Indonesian Earthquake Kills 17

A powerful earthquake that rocked central Indonesia this week killed at least 17 people, and officials were expecting more casualty reports from coastal villages hit by a subsequent tsunami, the military said Friday.

Reports were still trickling in from remote areas Friday, and paramedics with medicine and other supplies were on their way to the damage zones, the military said.

The 6.5-magnitude quake hit at 11:21 a.m. Thursday, damaging hundreds of homes and buildings along a wide stretch of eastern Sulawesi and the offshore islands of Peleng and Banggai. Eighty percent of the buildings on Banggai were damaged, said Sevatius Suyitno, chief of the Geophysics Agency in Luwuk.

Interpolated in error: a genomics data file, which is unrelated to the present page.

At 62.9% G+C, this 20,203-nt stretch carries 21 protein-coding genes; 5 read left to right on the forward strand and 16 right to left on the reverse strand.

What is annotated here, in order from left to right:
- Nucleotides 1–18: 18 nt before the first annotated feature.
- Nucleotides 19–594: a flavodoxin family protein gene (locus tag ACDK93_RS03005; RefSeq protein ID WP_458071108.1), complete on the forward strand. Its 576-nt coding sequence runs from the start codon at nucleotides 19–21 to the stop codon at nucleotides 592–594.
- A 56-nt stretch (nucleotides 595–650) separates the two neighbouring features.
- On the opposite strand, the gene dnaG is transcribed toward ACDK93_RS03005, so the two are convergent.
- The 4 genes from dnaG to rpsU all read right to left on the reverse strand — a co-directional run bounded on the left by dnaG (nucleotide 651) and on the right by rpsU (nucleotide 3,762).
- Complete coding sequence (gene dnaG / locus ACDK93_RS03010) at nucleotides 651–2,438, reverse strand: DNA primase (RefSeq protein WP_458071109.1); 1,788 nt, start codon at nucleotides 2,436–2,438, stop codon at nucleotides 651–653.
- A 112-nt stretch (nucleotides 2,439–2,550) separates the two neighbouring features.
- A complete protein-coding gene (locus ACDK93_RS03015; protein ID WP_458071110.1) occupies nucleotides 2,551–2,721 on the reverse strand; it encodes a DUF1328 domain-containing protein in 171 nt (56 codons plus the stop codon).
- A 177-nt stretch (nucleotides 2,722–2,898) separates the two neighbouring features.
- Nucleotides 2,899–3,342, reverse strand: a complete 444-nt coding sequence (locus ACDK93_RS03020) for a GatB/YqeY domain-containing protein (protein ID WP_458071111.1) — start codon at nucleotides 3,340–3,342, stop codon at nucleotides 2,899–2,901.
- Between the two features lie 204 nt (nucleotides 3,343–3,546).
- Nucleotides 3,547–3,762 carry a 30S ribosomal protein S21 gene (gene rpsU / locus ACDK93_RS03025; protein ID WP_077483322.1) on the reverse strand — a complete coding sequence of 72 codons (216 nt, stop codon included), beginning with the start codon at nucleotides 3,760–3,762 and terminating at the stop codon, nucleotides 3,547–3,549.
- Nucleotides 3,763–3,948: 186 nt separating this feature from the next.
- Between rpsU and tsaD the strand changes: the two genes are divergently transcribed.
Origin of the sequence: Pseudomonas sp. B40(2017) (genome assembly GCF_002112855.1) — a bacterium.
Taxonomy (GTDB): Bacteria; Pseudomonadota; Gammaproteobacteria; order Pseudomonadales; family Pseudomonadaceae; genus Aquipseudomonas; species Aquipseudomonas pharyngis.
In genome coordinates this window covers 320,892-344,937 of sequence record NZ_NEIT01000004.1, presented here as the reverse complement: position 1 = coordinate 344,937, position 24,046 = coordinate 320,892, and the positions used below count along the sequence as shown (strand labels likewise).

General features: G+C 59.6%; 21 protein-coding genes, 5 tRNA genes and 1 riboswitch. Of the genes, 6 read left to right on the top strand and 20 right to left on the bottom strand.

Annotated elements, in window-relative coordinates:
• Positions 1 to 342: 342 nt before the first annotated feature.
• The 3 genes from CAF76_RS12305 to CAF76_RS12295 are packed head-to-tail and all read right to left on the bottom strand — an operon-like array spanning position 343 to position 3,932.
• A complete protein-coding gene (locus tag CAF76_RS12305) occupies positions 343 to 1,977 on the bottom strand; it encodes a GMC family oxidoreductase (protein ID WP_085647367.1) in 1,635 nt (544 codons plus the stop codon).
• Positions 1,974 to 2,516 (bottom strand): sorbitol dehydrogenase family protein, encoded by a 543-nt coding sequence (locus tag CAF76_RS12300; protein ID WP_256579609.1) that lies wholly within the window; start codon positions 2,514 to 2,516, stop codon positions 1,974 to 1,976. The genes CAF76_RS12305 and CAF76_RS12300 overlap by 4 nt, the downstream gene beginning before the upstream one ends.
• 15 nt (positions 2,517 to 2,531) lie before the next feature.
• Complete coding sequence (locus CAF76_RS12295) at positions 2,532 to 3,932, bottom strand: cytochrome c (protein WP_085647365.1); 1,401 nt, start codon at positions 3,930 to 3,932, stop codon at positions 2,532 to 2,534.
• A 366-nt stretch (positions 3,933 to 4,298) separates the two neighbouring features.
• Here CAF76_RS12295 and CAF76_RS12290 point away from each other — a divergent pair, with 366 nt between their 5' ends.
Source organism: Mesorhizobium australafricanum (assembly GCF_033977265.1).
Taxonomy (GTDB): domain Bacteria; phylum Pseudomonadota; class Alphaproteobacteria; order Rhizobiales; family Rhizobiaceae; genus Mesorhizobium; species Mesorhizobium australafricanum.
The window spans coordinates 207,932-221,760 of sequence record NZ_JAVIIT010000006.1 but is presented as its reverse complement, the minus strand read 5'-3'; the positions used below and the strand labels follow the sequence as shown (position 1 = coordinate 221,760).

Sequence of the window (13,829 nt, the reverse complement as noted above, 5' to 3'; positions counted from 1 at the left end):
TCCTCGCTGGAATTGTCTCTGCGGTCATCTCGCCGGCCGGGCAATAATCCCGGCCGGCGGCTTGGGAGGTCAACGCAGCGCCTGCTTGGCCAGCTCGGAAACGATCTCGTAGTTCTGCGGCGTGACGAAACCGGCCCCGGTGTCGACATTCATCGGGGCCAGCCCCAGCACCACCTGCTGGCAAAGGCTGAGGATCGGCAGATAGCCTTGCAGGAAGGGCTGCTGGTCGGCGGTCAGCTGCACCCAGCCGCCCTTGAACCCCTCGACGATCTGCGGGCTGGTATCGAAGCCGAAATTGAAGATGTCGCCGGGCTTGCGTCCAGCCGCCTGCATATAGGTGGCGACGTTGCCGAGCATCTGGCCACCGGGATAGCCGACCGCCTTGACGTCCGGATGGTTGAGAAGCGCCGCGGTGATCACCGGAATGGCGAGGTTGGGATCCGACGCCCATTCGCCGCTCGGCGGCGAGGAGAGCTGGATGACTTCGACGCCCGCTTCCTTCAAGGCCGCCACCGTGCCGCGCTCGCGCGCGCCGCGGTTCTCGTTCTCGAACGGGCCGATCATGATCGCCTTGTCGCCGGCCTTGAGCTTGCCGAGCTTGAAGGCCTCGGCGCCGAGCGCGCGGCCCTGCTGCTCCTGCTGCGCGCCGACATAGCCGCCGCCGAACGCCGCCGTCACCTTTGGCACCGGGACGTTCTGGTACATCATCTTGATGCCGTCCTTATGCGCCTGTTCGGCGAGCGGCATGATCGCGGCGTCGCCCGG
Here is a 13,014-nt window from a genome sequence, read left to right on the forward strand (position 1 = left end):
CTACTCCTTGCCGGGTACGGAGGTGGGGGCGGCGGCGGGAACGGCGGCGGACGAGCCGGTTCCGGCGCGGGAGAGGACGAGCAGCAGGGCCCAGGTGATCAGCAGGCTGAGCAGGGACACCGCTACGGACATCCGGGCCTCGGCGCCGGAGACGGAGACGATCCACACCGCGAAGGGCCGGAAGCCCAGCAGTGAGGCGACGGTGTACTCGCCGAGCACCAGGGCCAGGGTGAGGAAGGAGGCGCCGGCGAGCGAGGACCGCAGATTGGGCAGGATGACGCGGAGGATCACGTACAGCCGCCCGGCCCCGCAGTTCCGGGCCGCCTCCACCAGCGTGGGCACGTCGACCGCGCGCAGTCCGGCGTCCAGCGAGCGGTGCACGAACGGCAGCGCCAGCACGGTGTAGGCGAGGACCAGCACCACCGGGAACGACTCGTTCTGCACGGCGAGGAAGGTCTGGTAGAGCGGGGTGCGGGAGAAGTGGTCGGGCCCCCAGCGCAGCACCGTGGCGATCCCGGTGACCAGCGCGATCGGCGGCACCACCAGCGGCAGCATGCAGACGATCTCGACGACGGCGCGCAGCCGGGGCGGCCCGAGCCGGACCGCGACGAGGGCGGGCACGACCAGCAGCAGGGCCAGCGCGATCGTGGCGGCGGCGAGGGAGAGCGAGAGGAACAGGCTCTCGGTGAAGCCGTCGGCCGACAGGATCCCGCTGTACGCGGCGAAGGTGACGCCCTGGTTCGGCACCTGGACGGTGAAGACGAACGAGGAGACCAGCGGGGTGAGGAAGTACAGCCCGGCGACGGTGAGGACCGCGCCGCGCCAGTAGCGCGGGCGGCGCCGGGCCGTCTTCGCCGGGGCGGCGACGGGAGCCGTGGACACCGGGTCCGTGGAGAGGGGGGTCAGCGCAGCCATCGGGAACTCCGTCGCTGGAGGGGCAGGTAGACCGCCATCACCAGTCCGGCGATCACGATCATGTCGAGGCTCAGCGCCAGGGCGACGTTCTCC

Suyitno said a fire started in a shopping center as well.

"All the people poured into the streets in panic," Suyitno said. "We are still monitoring the situation because of indications that the quake caused a crack on the seabed around the port."

The area around Banggai, about 1,100 miles northeast of Jakarta, was hit by a 6.0-magnitude earthquake in August. Dozens of buildings were damaged or destroyed in that quake, but no lives were lost.

A 6.0-magnitude quake can cause severe damage if centered in a heavily populated area.

Indonesia, the world's largest archipelago nation, is prone to seismic upheaval because of its location on the so-called Pacific ``Ring of Fire'' -- a line of volcanically active areas stretching from the western coast of the Americas across to Japan, Southeast Asia and the South Pacific.

The quake's epicenter was in the Peleng Straits dividing Sulawesi and Peleng.